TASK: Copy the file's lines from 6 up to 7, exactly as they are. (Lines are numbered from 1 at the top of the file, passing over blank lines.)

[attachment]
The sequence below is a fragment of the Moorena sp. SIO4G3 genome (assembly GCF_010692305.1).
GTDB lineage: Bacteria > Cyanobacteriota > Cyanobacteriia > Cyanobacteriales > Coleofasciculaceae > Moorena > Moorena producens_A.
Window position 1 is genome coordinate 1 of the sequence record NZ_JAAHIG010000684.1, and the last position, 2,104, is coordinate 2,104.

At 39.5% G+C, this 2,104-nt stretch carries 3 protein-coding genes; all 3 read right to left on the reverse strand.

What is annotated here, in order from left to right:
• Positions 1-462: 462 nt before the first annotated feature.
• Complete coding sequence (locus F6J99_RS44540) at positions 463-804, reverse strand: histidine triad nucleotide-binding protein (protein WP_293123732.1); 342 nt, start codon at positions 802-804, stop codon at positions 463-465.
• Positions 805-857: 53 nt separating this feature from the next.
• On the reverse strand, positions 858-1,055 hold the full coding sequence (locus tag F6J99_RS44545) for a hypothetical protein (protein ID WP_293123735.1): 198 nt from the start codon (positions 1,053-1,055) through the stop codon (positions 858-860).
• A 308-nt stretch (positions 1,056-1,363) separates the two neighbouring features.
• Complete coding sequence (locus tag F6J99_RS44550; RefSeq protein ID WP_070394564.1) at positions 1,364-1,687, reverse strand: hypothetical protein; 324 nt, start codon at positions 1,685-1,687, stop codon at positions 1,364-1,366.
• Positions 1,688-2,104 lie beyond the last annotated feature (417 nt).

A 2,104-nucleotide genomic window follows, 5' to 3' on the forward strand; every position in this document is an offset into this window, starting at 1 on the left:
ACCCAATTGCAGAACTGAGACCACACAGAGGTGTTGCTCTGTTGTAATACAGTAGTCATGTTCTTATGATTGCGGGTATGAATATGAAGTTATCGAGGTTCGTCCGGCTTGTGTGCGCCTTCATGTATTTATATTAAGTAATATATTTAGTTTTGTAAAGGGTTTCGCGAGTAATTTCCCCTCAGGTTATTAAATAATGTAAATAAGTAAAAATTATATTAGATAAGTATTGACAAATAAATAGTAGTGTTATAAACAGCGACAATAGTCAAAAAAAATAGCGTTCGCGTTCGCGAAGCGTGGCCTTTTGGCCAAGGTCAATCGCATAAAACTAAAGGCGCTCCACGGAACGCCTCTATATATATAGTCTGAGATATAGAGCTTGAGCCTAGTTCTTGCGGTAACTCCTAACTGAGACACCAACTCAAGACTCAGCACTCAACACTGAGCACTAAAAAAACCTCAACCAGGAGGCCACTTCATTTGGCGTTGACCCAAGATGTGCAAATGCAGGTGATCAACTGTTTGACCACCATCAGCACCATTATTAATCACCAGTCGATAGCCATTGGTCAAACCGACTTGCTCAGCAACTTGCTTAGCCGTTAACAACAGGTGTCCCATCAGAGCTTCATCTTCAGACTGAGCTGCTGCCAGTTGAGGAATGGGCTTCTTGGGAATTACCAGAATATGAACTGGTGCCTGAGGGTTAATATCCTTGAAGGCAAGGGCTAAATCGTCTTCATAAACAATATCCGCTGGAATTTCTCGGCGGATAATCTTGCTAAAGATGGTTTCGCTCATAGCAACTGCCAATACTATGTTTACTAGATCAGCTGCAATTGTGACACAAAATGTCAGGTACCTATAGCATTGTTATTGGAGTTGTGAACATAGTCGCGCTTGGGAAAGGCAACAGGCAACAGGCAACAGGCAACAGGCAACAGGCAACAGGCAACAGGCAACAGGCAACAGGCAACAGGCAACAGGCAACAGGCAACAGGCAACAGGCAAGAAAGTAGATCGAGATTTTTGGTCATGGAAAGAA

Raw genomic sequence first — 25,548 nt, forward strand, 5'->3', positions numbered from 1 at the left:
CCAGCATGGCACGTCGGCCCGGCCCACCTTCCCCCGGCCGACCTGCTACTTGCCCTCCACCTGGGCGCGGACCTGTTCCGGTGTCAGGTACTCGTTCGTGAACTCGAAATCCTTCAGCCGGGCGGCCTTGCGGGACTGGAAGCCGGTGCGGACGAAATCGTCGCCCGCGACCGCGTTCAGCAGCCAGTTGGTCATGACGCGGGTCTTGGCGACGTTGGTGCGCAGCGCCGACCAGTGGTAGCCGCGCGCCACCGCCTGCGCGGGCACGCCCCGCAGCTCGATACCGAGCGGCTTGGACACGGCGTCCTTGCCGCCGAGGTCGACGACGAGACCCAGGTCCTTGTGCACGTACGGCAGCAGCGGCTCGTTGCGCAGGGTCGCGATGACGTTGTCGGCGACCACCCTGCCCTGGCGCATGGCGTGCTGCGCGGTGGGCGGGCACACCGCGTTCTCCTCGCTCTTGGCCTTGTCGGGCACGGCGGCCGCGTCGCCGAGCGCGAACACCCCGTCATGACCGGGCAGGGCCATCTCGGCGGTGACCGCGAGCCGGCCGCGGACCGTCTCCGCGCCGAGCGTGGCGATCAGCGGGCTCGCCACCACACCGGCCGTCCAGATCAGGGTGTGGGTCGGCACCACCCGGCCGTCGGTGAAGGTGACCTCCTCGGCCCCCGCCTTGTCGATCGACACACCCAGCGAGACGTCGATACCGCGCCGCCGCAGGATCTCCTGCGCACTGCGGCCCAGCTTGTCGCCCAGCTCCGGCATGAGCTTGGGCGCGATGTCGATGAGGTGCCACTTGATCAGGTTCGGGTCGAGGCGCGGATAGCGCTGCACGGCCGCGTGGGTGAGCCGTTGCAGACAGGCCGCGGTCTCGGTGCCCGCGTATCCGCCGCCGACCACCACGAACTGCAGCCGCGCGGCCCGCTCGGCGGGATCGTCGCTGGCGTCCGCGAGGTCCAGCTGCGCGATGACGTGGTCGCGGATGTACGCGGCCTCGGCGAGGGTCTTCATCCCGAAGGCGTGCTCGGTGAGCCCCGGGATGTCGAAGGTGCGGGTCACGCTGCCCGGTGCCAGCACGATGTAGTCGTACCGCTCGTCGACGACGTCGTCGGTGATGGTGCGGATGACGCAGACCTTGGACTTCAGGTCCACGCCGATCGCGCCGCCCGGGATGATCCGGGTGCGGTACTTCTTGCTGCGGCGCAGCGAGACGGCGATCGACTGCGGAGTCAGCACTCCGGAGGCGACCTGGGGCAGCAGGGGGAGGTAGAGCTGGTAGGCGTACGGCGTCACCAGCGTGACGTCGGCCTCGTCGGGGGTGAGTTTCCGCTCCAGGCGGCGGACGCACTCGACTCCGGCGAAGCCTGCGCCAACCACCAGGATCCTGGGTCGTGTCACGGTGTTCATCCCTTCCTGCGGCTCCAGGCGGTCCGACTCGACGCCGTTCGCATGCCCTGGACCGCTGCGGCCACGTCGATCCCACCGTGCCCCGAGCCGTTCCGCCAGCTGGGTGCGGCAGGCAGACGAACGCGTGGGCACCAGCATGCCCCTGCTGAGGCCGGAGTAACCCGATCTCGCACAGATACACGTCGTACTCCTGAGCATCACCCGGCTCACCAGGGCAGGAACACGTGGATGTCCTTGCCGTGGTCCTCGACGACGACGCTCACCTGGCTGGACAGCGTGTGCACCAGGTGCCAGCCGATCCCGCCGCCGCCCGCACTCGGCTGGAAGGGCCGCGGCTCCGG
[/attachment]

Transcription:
• Positions 1-462: 462 nt before the first annotated feature.
• Complete coding sequence (locus F6J99_RS44540) at positions 463-804, reverse strand: histidine triad nucleotide-binding protein (protein WP_293123732.1); 342 nt, start codon at positions 802-804, stop codon at positions 463-465.